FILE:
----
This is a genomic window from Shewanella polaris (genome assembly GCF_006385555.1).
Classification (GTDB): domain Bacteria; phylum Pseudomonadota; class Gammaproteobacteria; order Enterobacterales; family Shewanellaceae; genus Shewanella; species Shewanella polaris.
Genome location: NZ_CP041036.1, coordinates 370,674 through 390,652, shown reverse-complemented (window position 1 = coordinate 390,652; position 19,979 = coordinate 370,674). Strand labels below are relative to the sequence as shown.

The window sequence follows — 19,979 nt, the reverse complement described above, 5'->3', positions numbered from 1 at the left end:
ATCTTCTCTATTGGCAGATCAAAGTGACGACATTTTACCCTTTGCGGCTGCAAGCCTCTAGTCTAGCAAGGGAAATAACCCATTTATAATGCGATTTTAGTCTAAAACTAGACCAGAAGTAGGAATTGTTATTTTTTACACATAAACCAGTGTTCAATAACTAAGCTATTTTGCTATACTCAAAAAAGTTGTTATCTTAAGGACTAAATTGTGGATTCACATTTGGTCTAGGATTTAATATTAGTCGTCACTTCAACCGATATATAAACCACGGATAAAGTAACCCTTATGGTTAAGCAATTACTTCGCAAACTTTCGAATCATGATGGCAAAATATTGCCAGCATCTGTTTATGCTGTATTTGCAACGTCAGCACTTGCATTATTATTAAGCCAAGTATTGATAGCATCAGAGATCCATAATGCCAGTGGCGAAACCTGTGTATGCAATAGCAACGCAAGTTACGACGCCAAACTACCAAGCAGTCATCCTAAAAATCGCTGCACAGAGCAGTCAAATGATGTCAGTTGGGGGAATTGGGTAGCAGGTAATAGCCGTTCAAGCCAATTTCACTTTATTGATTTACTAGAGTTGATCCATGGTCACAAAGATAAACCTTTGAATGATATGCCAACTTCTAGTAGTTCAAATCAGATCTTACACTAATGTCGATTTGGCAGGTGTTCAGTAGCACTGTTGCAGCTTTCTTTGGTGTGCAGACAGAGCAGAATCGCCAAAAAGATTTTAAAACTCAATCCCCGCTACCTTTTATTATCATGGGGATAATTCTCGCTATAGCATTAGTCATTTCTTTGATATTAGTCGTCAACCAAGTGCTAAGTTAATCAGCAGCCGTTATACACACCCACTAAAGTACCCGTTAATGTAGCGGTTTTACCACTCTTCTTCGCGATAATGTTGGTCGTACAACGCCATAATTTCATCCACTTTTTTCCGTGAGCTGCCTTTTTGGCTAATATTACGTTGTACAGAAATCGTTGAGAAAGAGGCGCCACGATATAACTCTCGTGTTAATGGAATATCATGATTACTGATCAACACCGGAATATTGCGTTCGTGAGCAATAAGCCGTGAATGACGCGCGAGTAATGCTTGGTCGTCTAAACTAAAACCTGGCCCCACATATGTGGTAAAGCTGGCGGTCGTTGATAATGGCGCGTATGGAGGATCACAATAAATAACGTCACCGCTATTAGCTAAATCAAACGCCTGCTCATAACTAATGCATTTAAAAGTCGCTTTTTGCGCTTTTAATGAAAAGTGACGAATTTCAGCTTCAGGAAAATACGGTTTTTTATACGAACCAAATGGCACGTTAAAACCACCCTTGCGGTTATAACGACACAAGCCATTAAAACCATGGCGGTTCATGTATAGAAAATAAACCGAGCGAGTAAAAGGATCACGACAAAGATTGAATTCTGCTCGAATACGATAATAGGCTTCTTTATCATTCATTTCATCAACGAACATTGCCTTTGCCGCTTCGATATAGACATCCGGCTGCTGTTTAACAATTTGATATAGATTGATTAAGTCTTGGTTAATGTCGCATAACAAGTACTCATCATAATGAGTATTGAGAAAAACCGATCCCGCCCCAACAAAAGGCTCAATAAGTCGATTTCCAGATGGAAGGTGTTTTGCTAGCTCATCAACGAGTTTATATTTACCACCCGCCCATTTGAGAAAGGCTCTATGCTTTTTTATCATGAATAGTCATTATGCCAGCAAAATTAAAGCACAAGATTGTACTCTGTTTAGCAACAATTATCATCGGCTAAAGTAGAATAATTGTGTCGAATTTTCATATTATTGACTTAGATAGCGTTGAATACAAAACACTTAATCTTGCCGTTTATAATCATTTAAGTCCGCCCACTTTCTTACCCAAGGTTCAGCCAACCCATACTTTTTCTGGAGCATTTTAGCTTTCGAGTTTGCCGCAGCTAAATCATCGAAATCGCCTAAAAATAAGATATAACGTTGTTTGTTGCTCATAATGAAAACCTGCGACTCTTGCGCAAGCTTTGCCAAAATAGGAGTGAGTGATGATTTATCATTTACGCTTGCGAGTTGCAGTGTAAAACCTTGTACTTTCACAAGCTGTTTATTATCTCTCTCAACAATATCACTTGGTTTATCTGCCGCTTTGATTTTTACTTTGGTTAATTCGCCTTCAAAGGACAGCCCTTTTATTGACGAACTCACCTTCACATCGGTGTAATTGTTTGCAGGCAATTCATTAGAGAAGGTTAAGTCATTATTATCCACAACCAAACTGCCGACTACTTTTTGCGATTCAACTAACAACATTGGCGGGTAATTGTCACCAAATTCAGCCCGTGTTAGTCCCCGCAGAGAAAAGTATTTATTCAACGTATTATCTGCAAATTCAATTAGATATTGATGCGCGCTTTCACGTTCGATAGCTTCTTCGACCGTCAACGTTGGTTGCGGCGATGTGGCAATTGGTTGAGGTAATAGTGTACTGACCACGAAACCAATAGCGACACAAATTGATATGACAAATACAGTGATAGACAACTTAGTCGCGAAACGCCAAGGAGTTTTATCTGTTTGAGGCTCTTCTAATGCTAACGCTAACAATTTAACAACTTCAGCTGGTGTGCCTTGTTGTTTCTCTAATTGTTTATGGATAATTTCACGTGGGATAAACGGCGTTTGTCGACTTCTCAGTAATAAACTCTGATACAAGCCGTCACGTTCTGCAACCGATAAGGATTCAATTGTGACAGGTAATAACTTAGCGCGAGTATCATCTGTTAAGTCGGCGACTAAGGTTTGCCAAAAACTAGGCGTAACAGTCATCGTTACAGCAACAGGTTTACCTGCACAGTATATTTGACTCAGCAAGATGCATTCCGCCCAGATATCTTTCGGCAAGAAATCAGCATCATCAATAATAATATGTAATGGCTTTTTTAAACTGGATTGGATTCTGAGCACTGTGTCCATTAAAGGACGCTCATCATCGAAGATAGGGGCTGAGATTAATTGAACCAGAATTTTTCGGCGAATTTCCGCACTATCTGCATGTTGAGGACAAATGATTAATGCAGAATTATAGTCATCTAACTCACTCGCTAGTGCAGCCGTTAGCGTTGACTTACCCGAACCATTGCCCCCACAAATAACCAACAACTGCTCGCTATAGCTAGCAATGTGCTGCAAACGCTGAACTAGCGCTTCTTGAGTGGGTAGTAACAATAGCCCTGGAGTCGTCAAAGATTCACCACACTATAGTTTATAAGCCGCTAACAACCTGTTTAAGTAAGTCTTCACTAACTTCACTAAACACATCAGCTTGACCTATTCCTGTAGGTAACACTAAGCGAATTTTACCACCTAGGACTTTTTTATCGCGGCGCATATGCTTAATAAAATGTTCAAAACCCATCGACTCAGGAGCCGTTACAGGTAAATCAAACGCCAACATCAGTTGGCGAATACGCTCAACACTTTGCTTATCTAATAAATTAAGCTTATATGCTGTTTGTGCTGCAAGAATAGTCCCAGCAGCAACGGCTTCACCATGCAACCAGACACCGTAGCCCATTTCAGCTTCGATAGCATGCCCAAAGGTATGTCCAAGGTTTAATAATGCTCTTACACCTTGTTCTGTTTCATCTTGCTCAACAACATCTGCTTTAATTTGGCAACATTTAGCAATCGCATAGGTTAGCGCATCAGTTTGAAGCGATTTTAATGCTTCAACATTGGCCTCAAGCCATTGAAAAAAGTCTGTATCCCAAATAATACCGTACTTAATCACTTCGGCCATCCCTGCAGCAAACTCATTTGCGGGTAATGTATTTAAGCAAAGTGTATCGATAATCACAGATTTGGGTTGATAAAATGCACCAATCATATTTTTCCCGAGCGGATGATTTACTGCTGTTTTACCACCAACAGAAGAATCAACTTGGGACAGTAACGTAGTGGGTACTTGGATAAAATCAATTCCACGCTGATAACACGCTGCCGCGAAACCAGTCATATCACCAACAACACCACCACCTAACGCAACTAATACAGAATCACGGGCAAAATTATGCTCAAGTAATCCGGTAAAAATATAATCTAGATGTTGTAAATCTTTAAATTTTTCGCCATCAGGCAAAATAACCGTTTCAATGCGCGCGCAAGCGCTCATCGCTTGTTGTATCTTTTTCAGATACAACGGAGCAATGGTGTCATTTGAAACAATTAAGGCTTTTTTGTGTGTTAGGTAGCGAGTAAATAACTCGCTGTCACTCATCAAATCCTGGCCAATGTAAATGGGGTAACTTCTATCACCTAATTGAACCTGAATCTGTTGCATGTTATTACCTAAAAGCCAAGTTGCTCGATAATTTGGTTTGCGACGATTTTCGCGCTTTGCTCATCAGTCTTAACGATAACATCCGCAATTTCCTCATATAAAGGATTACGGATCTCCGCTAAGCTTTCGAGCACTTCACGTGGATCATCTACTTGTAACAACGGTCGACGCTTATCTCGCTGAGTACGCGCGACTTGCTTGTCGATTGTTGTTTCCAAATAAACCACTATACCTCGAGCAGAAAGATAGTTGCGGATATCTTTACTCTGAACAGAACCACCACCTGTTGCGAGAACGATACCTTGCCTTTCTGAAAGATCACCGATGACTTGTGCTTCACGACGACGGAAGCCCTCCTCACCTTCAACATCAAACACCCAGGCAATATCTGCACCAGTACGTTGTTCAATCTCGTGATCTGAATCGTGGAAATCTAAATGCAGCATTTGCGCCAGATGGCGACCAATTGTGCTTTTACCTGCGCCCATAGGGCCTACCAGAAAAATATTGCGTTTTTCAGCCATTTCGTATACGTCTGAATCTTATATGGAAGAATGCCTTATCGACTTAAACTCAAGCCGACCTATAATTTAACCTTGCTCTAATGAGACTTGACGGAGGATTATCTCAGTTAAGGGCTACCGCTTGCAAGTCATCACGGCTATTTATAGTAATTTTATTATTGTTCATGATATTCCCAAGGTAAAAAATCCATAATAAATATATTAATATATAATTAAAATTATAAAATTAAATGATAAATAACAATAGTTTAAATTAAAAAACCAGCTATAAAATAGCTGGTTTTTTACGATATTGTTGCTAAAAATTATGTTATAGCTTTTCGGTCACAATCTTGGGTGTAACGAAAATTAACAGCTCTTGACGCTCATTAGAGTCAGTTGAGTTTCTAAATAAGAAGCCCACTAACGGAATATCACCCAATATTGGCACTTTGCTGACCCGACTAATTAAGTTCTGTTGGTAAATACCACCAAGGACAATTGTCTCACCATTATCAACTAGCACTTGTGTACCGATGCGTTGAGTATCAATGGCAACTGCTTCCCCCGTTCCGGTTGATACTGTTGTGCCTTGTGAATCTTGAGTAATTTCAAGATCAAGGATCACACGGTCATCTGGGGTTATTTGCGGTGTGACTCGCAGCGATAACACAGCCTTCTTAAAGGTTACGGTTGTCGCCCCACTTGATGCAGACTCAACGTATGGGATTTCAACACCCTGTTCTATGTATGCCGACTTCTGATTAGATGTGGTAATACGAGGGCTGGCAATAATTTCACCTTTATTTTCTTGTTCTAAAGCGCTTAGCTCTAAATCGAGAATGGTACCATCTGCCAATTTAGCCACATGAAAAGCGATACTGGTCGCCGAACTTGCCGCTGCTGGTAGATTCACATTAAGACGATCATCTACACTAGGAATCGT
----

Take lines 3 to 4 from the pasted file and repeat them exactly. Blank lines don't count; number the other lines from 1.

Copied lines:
Genome location: NZ_CP041036.1, coordinates 370,674 through 390,652, shown reverse-complemented (window position 1 = coordinate 390,652; position 19,979 = coordinate 370,674). Strand labels below are relative to the sequence as shown.

The window sequence follows — 19,979 nt, the reverse complement described above, 5'->3', positions numbered from 1 at the left end: